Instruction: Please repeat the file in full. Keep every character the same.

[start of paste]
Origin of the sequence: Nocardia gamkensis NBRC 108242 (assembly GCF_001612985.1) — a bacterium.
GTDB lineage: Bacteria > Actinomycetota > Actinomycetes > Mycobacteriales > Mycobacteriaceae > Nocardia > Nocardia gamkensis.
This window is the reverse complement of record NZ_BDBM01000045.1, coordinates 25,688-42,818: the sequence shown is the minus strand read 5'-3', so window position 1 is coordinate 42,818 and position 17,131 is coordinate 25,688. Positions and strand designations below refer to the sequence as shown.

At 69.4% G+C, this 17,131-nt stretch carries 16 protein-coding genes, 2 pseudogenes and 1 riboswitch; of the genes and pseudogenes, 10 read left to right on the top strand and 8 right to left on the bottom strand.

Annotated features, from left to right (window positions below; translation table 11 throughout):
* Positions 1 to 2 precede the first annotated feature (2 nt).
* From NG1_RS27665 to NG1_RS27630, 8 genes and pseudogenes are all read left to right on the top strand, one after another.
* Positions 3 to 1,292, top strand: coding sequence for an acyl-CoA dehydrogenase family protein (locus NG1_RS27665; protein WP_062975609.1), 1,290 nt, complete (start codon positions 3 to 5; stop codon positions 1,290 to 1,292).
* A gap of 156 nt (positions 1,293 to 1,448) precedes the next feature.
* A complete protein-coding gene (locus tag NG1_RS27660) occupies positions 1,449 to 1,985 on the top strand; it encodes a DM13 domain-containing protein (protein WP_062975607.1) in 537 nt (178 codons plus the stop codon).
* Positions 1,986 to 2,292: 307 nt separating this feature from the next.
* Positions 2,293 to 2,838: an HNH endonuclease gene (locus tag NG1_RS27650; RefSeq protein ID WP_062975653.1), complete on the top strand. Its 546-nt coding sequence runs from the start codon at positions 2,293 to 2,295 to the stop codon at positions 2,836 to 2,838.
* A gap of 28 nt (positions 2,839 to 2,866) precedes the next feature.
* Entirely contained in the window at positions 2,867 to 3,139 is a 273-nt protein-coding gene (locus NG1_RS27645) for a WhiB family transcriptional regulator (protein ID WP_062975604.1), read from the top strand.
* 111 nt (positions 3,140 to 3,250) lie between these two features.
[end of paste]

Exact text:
Origin of the sequence: Nocardia gamkensis NBRC 108242 (assembly GCF_001612985.1) — a bacterium.
GTDB lineage: Bacteria > Actinomycetota > Actinomycetes > Mycobacteriales > Mycobacteriaceae > Nocardia > Nocardia gamkensis.
This window is the reverse complement of record NZ_BDBM01000045.1, coordinates 25,688-42,818: the sequence shown is the minus strand read 5'-3', so window position 1 is coordinate 42,818 and position 17,131 is coordinate 25,688. Positions and strand designations below refer to the sequence as shown.

At 69.4% G+C, this 17,131-nt stretch carries 16 protein-coding genes, 2 pseudogenes and 1 riboswitch; of the genes and pseudogenes, 10 read left to right on the top strand and 8 right to left on the bottom strand.

Annotated features, from left to right (window positions below; translation table 11 throughout):
* Positions 1 to 2 precede the first annotated feature (2 nt).
* From NG1_RS27665 to NG1_RS27630, 8 genes and pseudogenes are all read left to right on the top strand, one after another.
* Positions 3 to 1,292, top strand: coding sequence for an acyl-CoA dehydrogenase family protein (locus NG1_RS27665; protein WP_062975609.1), 1,290 nt, complete (start codon positions 3 to 5; stop codon positions 1,290 to 1,292).
* A gap of 156 nt (positions 1,293 to 1,448) precedes the next feature.
* A complete protein-coding gene (locus tag NG1_RS27660) occupies positions 1,449 to 1,985 on the top strand; it encodes a DM13 domain-containing protein (protein WP_062975607.1) in 537 nt (178 codons plus the stop codon).
* Positions 1,986 to 2,292: 307 nt separating this feature from the next.
* Positions 2,293 to 2,838: an HNH endonuclease gene (locus tag NG1_RS27650; RefSeq protein ID WP_062975653.1), complete on the top strand. Its 546-nt coding sequence runs from the start codon at positions 2,293 to 2,295 to the stop codon at positions 2,836 to 2,838.
* A gap of 28 nt (positions 2,839 to 2,866) precedes the next feature.
* Entirely contained in the window at positions 2,867 to 3,139 is a 273-nt protein-coding gene (locus NG1_RS27645) for a WhiB family transcriptional regulator (protein ID WP_062975604.1), read from the top strand.
* 111 nt (positions 3,140 to 3,250) lie between these two features.